As part of my job, advising others on all things swirling around innovation, I invest significant time in researching, learning and applying what I feel is important to others, so as to understand or at least to raise their awareness to changing practices, thinking or approaches. At times it all seems to come literally flooding in, overwhelming the senses, that I just have to wait and let it settle in my mind, before I can attempt to process it and translate it into something of value to me, then eventually to my clients or readers.
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Delivering the innovation core: building capability, capacity and competency.

Building capabilities 4Each organization needs to understand its strategic resources to build continuously, so as to sustain and grow the organization; otherwise it will eventually die, starved of what is vital to sustain itself.

The resources provide the lungs that give oxygen; they need to constantly be nurtured, too breathe and pump new life into the existing.

For innovation the same applies, we need to consistently build our innovating resources, they give delivery of the healthy living cells to promote and sustain us in new value potential.

The problem is we often are not very good at maintaining our resources and innovation activity. We just simply do not sustain our efforts, we tend to allow them to drift along or become lopsided from one individual teams efforts, while the others simply ‘wallow’ Continue reading

The Four Lenses of Innovation by Rowan Gibson

Four lenses of innovation for post3Every now and then, a book comes along that completely surprises me in terms of my own reactions to it, forcing me to unglue some of my preconceived ideas, and then stick them back together again into a whole new pattern. It threw me into a loop, trying to figure this out.

To be honest, I still have not fully figured out why I keep pondering over Rowan Gibson’s “The Four Lenses of Innovation: a power tool for creative thinking”, which will be published in early March, and why it is forcing me to reconcile different thoughts in my mind.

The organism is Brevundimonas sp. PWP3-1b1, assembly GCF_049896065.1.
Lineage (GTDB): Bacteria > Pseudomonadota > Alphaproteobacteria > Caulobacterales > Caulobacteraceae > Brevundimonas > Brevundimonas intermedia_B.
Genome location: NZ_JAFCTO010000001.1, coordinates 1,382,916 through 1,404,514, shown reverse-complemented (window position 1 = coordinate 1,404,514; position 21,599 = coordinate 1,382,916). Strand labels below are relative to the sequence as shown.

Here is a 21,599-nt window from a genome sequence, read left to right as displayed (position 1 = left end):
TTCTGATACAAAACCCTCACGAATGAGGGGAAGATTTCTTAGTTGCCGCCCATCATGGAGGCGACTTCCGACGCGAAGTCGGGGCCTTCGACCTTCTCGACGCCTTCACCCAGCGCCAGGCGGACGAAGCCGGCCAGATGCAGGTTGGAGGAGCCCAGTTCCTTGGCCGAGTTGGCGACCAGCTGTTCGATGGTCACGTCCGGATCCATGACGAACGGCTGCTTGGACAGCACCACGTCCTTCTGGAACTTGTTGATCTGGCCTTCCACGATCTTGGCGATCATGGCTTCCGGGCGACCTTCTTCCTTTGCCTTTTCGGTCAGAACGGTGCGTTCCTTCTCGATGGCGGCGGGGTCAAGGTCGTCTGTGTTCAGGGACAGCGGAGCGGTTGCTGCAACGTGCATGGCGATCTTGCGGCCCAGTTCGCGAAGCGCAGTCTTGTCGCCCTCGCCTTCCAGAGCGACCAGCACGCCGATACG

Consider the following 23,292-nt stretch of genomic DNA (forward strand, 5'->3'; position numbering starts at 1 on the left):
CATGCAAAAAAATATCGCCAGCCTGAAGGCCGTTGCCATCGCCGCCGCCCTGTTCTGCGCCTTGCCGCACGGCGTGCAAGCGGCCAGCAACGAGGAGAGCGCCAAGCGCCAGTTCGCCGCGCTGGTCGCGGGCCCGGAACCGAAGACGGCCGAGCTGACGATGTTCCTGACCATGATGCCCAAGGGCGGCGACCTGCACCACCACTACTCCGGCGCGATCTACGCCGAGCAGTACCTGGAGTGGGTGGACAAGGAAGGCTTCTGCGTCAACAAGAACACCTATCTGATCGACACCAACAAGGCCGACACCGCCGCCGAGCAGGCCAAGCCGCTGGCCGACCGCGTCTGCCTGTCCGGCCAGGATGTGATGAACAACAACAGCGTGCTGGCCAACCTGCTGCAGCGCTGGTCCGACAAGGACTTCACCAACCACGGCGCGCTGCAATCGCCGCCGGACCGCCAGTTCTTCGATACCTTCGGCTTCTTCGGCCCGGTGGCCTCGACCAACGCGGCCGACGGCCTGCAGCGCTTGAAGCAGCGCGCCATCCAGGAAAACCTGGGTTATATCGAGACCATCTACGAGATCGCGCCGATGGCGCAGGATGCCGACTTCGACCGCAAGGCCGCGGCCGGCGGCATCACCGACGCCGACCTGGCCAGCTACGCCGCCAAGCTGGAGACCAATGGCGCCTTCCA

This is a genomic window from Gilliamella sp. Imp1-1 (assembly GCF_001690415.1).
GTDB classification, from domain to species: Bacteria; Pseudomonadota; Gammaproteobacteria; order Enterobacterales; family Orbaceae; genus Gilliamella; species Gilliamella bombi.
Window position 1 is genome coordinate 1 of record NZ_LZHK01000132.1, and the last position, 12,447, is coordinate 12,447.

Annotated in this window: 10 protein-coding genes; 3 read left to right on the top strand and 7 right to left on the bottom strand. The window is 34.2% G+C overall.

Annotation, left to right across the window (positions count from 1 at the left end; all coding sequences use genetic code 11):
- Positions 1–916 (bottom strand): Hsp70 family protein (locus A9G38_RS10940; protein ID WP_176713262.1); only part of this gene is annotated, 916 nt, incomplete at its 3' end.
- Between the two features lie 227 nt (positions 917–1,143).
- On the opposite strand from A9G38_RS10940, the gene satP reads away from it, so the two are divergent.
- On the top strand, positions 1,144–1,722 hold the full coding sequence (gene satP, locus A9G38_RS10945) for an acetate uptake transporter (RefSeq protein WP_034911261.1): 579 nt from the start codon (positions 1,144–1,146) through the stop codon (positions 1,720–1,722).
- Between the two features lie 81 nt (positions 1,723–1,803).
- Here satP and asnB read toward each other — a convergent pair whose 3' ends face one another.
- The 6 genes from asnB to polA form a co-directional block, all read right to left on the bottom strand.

Rowan Gibson’s previous book was “Innovation to the Core- a blueprint for transforming the way your company innovates”, which he co-authored with Peter Skarzynski. It has been one of my favourites since it came out in 2008. I often dip into this book, refer to some of its thinking and frames that have emerged following its publication. One of those frames was the “The Four Lenses of Innovation”, outlined in Chapter Three, which became the basis for Rowan’s new book.

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The last five yards – the really hard part

Innovation Project ExecutionIt seems so simple doesn’t it – “bringing final ideas to market”. So easy to say, yet it does seem so very hard to achieve.

Everything we should be aiming towards boils down to the judgement of a ‘successful execution’ or not. It is this last, hard five yards of all the work that went into something, which can make or break so much of the efforts that have gone into this emerging ‘commercial life’ of our new innovation activities.

We should regard the back-end of innovation as the rugged part

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So Welcome to the Age of Digital Innovation

New age of innovationDigital technology is about to become the precursor for all the changes we have put off for years within our organizations.

We need to radically improve our abilities to engage, relate and discover new innovation opportunities at a completely different level of faster performance.

There are many issues both strategic and tactical to work through, to extract the rich potential from any digital transformation for new innovation growth outcomes

The final part of a seven part series –  a new dawn or your worst nightmare?’